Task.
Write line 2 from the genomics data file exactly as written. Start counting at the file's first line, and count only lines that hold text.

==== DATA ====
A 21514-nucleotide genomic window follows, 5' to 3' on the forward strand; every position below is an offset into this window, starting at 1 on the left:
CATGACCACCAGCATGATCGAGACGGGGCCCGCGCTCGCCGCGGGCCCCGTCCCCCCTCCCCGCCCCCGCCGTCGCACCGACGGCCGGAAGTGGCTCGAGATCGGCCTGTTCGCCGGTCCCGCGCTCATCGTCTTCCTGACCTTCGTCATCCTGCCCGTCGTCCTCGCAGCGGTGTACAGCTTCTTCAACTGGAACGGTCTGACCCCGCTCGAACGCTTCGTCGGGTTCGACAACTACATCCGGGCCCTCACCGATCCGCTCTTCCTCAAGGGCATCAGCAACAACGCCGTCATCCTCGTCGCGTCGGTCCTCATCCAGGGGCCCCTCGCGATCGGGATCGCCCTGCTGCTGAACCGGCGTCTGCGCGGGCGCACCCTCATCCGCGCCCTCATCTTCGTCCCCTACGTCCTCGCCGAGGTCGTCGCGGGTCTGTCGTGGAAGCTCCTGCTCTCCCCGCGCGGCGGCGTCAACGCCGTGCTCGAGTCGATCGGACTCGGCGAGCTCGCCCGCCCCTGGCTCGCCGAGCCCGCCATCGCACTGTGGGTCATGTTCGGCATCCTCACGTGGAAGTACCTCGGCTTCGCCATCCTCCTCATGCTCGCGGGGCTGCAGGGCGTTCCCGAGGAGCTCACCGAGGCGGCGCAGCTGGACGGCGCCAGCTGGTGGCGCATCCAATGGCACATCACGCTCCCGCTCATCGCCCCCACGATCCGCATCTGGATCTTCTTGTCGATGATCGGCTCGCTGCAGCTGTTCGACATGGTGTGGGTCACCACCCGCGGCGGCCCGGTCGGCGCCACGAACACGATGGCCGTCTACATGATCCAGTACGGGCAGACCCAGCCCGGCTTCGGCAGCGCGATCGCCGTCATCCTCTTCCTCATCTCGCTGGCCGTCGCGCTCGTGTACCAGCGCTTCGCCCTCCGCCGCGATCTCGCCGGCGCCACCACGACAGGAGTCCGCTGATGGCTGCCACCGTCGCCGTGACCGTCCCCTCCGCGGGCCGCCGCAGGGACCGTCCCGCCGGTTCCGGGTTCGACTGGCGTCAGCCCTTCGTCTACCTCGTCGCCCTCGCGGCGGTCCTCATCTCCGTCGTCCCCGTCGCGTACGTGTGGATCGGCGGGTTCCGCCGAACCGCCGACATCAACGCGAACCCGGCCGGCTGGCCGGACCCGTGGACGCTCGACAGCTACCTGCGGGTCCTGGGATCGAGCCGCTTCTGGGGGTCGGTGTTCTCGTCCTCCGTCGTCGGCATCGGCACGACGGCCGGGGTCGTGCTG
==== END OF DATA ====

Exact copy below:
CATGACCACCAGCATGATCGAGACGGGGCCCGCGCTCGCCGCGGGCCCCGTCCCCCCTCCCCGCCCCCGCCGTCGCACCGACGGCCGGAAGTGGCTCGAGATCGGCCTGTTCGCCGGTCCCGCGCTCATCGTCTTCCTGACCTTCGTCATCCTGCCCGTCGTCCTCGCAGCGGTGTACAGCTTCTTCAACTGGAACGGTCTGACCCCGCTCGAACGCTTCGTCGGGTTCGACAACTACATCCGGGCCCTCACCGATCCGCTCTTCCTCAAGGGCATCAGCAACAACGCCGTCATCCTCGTCGCGTCGGTCCTCATCCAGGGGCCCCTCGCGATCGGGATCGCCCTGCTGCTGAACCGGCGTCTGCGCGGGCGCACCCTCATCCGCGCCCTCATCTTCGTCCCCTACGTCCTCGCCGAGGTCGTCGCGGGTCTGTCGTGGAAGCTCCTGCTCTCCCCGCGCGGCGGCGTCAACGCCGTGCTCGAGTCGATCGGACTCGGCGAGCTCGCCCGCCCCTGGCTCGCCGAGCCCGCCATCGCACTGTGGGTCATGTTCGGCATCCTCACGTGGAAGTACCTCGGCTTCGCCATCCTCCTCATGCTCGCGGGGCTGCAGGGCGTTCCCGAGGAGCTCACCGAGGCGGCGCAGCTGGACGGCGCCAGCTGGTGGCGCATCCAATGGCACATCACGCTCCCGCTCATCGCCCCCACGATCCGCATCTGGATCTTCTTGTCGATGATCGGCTCGCTGCAGCTGTTCGACATGGTGTGGGTCACCACCCGCGGCGGCCCGGTCGGCGCCACGAACACGATGGCCGTCTACATGATCCAGTACGGGCAGACCCAGCCCGGCTTCGGCAGCGCGATCGCCGTCATCCTCTTCCTCATCTCGCTGGCCGTCGCGCTCGTGTACCAGCGCTTCGCCCTCCGCCGCGATCTCGCCGGCGCCACCACGACAGGAGTCCGCTGATGGCTGCCACCGTCGCCGTGACCGTCCCCTCCGCGGGCCGCCGCAGGGACCGTCCCGCCGGTTCCGGGTTCGACTGGCGTCAGCCCTTCGTCTACCTCGTCGCCCTCGCGGCGGTCCTCATCTCCGTCGTCCCCGTCGCGTACGTGTGGATCGGCGGGTTCCGCCGAACCGCCGACATCAACGCGAACCCGGCCGGCTGGCCGGACCCGTGGACGCTCGACAGCTACCTGCGGGTCCTGGGATCGAGCCGCTTCTGGGGGTCGGTGTTCTCGTCCTCCGTCGTCGGCATCGGCACGACGGCCGGGGTCGTGCTG